Part Seventeen

It was a very strange sensation. For all his life he had ridden in cars very similar to this one. Nikolas had grown so accustomed to the experience that it went unnoticed by him. Such an accommodation was merely his due as heir to the Cassadine ‘throne'.

Since refuting his name and family legacy, Nikolas had begun to notice small things. Like now. The chauffeur and guard his Uncle Stefan had dispatched to transport him home were polite and professional. But the air of reverent deference was no longer there. News of the young heir's voluntary severing of Cassadine ties had spread through the ranks of employees and left them just a little disapproving. Most were loyal to his Uncle Stefan, and did not appreciate Nikolas' seeming lack of appreciation for Stefan's sacrifices.

Nikolas stepped out of the family limousine and waited as the bodyguard removed his bags from the trunk. Deceptively strong, the slender guard easily hoisted the four bags and deposited them at the cottage door.

He did not spare Nikolas even a glance, but returned swiftly to the waiting car. The chauffeur allowed the guard only enough time to climb inside before he pulled smoothly away down the driveway.

The cottage was dark and still. Nikolas had not expected an enthusiastic welcome home from his fiancée, but neither had he expected Gia to totally disregard his return. During his time in Greece, Gia had not taken any of his calls, choosing instead to allow the answering machine to handle them.

Gia was still angry that she had not been invited to Prince Stavros' wedding. She felt that Nikolas had not made a sufficient effort to argue her inclusion into the wedding party.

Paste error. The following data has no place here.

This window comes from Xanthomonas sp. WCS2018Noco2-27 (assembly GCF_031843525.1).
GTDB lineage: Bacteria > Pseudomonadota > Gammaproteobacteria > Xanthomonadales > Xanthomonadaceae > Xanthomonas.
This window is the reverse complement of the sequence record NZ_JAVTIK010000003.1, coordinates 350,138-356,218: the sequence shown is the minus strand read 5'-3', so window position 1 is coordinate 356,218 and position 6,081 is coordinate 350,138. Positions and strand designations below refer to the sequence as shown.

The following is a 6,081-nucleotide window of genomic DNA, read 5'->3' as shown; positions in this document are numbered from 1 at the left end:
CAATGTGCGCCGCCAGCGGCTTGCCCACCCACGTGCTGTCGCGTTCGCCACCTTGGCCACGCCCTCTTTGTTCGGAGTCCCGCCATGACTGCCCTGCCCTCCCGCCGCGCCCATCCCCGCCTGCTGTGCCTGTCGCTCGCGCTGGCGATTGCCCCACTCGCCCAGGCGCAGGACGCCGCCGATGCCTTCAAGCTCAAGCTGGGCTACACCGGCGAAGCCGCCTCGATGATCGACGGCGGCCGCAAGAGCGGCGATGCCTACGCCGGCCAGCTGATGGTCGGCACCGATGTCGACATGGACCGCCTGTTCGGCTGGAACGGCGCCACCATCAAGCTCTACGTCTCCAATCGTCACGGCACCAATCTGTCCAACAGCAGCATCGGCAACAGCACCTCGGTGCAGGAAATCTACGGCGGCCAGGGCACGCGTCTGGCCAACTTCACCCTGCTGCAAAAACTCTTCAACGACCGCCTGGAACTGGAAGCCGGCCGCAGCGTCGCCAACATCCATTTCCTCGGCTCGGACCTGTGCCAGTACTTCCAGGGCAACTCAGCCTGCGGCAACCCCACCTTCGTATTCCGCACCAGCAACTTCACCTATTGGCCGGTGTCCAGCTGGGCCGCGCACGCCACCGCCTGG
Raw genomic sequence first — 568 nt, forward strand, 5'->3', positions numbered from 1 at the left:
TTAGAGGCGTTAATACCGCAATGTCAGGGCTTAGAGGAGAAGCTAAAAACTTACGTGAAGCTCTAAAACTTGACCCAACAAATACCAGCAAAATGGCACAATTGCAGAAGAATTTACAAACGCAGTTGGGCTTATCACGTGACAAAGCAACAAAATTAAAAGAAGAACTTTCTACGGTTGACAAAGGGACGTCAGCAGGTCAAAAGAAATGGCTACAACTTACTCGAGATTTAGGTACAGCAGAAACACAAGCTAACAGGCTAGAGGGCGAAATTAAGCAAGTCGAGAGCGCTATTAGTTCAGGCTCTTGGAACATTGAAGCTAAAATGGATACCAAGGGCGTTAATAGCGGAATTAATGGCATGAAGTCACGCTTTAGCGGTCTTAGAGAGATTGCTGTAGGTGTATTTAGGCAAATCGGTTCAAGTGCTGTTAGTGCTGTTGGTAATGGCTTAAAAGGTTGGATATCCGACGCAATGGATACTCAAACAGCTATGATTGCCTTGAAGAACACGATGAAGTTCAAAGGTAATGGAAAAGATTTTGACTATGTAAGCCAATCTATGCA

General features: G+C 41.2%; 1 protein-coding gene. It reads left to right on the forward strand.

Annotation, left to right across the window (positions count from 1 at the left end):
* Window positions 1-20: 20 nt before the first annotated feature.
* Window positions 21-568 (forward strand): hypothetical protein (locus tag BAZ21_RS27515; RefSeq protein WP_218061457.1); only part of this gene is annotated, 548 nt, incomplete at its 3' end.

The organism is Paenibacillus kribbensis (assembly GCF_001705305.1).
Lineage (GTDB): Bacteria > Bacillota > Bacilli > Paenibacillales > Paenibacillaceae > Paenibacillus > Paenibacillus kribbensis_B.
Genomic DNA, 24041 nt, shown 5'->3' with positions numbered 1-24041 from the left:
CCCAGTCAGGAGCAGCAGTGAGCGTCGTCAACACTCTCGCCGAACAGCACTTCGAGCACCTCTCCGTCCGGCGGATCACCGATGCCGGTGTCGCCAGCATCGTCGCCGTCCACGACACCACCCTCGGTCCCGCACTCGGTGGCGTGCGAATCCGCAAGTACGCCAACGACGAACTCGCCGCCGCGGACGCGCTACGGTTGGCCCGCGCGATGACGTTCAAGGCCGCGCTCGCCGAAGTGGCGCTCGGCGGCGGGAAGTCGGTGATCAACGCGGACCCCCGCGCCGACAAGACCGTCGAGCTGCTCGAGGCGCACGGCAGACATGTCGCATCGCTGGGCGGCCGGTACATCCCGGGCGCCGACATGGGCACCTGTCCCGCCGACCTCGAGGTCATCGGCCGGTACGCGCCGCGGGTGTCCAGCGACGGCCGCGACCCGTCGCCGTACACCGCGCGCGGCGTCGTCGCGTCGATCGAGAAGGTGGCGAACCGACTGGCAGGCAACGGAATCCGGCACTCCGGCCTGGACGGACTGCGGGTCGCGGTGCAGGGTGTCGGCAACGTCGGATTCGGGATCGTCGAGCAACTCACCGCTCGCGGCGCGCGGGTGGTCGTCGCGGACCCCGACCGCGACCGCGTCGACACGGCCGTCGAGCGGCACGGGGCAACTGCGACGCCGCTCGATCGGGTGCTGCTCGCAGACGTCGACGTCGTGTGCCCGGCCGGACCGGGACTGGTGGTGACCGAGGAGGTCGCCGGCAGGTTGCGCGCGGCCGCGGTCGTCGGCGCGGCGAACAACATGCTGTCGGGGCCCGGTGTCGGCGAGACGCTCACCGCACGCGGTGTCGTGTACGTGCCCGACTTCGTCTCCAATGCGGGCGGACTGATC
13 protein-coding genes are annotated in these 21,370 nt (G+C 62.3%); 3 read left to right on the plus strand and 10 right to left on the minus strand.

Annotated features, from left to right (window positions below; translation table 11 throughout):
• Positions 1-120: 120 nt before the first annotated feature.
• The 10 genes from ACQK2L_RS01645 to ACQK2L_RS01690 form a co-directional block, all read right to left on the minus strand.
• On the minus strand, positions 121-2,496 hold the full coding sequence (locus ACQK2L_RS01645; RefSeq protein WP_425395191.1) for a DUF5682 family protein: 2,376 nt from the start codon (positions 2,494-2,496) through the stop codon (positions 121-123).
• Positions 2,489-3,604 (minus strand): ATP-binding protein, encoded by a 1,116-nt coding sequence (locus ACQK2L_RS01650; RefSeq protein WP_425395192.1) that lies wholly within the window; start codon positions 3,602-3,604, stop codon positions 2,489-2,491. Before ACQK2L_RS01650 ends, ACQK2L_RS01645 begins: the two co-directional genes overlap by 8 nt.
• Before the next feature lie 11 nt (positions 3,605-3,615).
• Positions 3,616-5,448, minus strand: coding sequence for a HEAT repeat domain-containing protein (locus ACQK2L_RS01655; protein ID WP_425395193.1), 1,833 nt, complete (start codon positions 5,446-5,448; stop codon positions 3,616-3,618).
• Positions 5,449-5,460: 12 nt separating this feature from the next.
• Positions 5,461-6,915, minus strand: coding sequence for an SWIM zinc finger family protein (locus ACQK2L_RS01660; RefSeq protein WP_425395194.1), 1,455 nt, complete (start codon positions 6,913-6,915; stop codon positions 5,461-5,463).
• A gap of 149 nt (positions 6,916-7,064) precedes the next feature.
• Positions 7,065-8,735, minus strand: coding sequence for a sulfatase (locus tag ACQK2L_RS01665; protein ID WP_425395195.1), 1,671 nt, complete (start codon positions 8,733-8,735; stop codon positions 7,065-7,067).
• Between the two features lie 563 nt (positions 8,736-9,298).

Looking back on all factors involved, Nikolas was grateful that Gia had not attended his father's wedding. Stavros made his disdain for his son's fiancée quite plain. What Nikolas could not understand was ‘why'? 

Faith Ward, Stefan's intended bride, was readily included in all the nuptial celebrations. His father consistently referred to Miss Ward as his ‘new sister'. And Faith's ethnic makeup, unlike Gia's, was without question. Therefore the problem Stavros had with Gia could not be one of race.

Not that Nikolas ever really thought it was. But it would have solved his dilemma had he been able to attribute his father's behavior to something so distasteful as racism. He would have been able to defend Gia with justifiable anger.

Now, he just didn't know what to do. Stavros had made it plain that he was not willing to allow Nikolas to walk away from the Cassadine fold. Nikolas believed the older man when he said that he would go to any lengths to ensure that his son took his rightful place among the family.

Stavros had made it equally plain that once Nikolas did, Gia would not be welcomed.